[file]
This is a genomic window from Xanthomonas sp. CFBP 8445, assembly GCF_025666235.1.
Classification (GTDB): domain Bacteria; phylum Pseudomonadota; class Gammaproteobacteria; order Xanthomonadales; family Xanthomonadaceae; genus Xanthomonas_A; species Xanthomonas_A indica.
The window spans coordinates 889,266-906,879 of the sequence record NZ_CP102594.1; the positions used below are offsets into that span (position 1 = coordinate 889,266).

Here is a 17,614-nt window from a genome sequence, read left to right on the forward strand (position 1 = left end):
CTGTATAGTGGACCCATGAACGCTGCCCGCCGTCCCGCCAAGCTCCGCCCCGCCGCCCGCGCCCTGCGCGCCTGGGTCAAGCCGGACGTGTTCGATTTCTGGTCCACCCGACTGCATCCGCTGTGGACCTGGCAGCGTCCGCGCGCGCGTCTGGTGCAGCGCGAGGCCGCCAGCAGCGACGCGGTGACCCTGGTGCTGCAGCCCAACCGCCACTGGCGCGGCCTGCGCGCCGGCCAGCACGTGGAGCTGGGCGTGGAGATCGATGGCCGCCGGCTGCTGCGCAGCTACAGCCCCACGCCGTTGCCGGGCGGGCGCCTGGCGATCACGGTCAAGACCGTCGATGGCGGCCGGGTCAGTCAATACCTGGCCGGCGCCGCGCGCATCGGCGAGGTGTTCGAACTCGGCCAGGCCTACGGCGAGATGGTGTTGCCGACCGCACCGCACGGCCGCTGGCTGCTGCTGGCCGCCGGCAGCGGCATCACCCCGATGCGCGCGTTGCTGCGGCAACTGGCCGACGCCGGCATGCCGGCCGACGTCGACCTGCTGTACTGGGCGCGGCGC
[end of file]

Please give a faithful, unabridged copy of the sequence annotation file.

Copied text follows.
This is a genomic window from Xanthomonas sp. CFBP 8445, assembly GCF_025666235.1.
Classification (GTDB): domain Bacteria; phylum Pseudomonadota; class Gammaproteobacteria; order Xanthomonadales; family Xanthomonadaceae; genus Xanthomonas_A; species Xanthomonas_A indica.
The window spans coordinates 889,266-906,879 of the sequence record NZ_CP102594.1; the positions used below are offsets into that span (position 1 = coordinate 889,266).

Here is a 17,614-nt window from a genome sequence, read left to right on the forward strand (position 1 = left end):
CTGTATAGTGGACCCATGAACGCTGCCCGCCGTCCCGCCAAGCTCCGCCCCGCCGCCCGCGCCCTGCGCGCCTGGGTCAAGCCGGACGTGTTCGATTTCTGGTCCACCCGACTGCATCCGCTGTGGACCTGGCAGCGTCCGCGCGCGCGTCTGGTGCAGCGCGAGGCCGCCAGCAGCGACGCGGTGACCCTGGTGCTGCAGCCCAACCGCCACTGGCGCGGCCTGCGCGCCGGCCAGCACGTGGAGCTGGGCGTGGAGATCGATGGCCGCCGGCTGCTGCGCAGCTACAGCCCCACGCCGTTGCCGGGCGGGCGCCTGGCGATCACGGTCAAGACCGTCGATGGCGGCCGGGTCAGTCAATACCTGGCCGGCGCCGCGCGCATCGGCGAGGTGTTCGAACTCGGCCAGGCCTACGGCGAGATGGTGTTGCCGACCGCACCGCACGGCCGCTGGCTGCTGCTGGCCGCCGGCAGCGGCATCACCCCGATGCGCGCGTTGCTGCGGCAACTGGCCGACGCCGGCATGCCGGCCGACGTCGACCTGCTGTACTGGGCGCGGCGC